Every now and then I try a different restaurant. Tonight, I went to a nearby pizzeria and got to speak German to Italians. Quattroformaggi is vierkäse. I tried ordering take-out for the first time, and that went okay. Business appeared to be slow, and it has appeared to be slow in almost every restaurant I have been in. I was the only customer there while I waited, and I was the only customer in Broox this morning, and I was one of only two customers in a restaurant two weeks ago. I am not sure if the economy is that bad or my observations are because I go at typical US hours. Perhaps the restaurants have more business at other times.

Take-out pizza is not sliced by the restaurant.

Sunday, March 2, 2003

Figuring out my taxes is going to be a nuisance. An IRS publication clearly says that when you do business in a foreign currency, you are supposed to figure each transaction that affects your taxes by converting the currency to dollars at a prevailing rate at the time of the transaction. The part of that you think might be hard—converting every single transaction—is not hard. The part you think might be simple—using the prevailing rate—is not simple, and there is another hidden part that is a problem too.

Converting all the transactions is not hard because I record all significant transactions in Quicken. I have been recording euro transactions in a separate file, and today I wrote a script to convert each transaction to dollars using the exchange rate for that day. There is a web site where I can download historical daily exchange rates, so I do not have to keep track of them myself. So, now I run the script, and, poof, I am done. That is the simple part.

(Actually, setting it up was not completely straightforward. Quicken cannot handle multiple currencies properly. At least Quicken 98 can't. Intuit's documentation says to record foreign currencies in an investment account and treat them like securities that go up and down in value. But Quicken's investment accounts have no provision for recording purchases. For example, Quicken will not let you pay your rent with shares of stock! That is why I used a separate file. That is fine for daily use, balancing accounts, and so on, and I will only have a few dollar-euro transfers when all is said and done. I only have to combine the files when I want to do taxes or see overall budgeting.)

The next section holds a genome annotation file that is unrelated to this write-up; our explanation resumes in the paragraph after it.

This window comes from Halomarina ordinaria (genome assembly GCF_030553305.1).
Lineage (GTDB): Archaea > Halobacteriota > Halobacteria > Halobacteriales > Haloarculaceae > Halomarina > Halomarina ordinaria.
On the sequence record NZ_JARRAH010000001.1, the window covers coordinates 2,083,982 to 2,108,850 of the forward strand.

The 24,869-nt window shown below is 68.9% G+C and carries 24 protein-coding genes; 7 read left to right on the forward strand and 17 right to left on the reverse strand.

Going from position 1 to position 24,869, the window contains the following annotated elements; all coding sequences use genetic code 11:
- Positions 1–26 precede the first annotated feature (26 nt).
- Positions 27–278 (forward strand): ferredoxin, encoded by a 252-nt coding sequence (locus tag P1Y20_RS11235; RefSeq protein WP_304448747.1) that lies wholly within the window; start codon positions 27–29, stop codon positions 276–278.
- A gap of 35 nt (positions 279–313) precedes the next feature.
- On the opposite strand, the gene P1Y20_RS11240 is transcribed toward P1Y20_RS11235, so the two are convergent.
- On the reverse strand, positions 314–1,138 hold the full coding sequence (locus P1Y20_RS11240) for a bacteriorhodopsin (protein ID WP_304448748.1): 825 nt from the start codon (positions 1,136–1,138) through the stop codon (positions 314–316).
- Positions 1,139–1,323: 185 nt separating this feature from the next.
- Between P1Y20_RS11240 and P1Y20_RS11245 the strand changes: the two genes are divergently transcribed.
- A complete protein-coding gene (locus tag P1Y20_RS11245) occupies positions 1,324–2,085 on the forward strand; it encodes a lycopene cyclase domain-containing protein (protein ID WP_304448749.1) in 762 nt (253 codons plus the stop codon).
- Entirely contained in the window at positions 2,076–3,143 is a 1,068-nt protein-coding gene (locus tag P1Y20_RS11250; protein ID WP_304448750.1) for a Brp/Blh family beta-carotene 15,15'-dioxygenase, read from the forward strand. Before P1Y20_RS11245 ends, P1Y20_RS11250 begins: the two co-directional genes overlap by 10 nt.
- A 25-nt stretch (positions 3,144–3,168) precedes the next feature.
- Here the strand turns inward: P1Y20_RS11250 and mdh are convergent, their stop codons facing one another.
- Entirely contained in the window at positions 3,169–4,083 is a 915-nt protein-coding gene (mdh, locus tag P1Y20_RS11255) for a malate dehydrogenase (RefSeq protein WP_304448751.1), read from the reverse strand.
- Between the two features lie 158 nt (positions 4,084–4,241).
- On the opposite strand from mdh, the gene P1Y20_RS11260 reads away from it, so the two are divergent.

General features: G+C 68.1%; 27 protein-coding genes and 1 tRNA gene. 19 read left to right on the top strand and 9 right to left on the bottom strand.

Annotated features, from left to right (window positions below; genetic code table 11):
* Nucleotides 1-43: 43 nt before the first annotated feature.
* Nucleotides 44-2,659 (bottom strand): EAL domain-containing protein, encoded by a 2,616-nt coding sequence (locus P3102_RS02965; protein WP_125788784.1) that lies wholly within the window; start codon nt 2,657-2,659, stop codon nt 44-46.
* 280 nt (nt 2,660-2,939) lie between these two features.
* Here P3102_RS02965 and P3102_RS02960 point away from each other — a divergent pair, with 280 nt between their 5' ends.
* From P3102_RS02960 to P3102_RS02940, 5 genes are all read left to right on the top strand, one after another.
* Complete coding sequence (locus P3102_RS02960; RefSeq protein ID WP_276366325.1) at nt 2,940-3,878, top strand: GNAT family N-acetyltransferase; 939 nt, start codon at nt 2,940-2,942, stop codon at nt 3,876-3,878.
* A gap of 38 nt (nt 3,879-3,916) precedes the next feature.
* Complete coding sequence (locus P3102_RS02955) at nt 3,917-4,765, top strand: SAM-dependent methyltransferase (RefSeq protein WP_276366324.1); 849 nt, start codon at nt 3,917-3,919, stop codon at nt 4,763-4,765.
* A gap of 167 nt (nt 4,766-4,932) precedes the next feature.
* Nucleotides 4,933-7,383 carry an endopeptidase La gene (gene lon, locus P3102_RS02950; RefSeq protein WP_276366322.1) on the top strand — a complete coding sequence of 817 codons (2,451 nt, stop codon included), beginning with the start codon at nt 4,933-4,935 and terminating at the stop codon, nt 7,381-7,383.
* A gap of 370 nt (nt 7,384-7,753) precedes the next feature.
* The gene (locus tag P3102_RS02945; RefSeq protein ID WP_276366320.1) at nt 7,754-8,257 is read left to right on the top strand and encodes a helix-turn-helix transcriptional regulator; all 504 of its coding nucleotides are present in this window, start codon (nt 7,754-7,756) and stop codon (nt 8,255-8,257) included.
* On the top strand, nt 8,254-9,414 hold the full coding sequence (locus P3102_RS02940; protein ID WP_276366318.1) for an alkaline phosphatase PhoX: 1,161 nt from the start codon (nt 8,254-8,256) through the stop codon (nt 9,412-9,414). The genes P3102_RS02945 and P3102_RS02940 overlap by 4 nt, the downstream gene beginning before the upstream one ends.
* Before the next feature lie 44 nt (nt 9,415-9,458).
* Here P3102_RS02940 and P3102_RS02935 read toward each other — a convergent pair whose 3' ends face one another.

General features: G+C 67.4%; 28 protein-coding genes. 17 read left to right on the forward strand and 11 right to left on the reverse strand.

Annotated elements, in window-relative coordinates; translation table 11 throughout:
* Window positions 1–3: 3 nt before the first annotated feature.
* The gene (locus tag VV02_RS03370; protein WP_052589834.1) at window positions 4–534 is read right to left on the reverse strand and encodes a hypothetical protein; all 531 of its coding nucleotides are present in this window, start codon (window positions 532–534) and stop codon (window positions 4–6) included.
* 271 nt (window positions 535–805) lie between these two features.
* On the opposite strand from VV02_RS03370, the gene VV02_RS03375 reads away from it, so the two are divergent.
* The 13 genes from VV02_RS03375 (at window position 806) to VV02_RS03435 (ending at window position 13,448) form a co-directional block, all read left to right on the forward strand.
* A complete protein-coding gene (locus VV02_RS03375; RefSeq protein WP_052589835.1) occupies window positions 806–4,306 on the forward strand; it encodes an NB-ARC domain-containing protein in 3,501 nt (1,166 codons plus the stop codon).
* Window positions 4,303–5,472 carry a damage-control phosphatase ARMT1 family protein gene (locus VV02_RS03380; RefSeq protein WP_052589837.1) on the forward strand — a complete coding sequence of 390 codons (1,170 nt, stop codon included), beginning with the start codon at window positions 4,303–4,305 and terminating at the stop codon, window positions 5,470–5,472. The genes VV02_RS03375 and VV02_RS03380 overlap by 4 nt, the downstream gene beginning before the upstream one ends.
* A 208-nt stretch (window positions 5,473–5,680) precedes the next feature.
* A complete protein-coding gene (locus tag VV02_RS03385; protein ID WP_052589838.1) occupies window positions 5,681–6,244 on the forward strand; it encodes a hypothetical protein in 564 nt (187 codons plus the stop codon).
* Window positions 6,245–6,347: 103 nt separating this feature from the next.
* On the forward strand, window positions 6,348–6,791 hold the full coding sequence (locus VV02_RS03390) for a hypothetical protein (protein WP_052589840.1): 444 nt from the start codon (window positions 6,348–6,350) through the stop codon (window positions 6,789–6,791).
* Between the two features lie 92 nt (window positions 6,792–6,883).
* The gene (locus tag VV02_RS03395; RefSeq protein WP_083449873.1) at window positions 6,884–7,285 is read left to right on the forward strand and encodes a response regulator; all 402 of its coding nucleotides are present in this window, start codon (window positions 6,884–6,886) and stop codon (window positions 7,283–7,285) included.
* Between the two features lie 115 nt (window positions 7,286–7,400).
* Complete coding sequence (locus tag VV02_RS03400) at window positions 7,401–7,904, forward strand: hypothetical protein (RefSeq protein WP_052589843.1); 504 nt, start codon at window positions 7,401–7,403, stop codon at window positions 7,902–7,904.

One hard part is what is the prevailing exchange rate? There is an interbank rate, there is a rate you can get in credit-card transactions, and there is a rate you can get for cash transactions, among others. Which one is prevailing? Actually, each of those has two rates, one for dollars to euros and another for euros to dollars. They are both a little on either side of an "ideal" rate, and the margin is the banks' profit. Which of the two should you use? I called the IRS before I left and asked, and they couldn't tell me.

The other hard part is that as the exchange rate changes, the change in the value of my euros is just like stock fluctuations and, when I "sell" euros (exchange them for dollars or food or rent), I experience a capital gain or loss. If the IRS did not insist you convert each individual transaction to dollars, you could just figure out the total gain or loss at the end of the year. But I may have to figure out the capital gain or loss on each individual transaction.

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© Copyright 2003 by Eric Postpischil.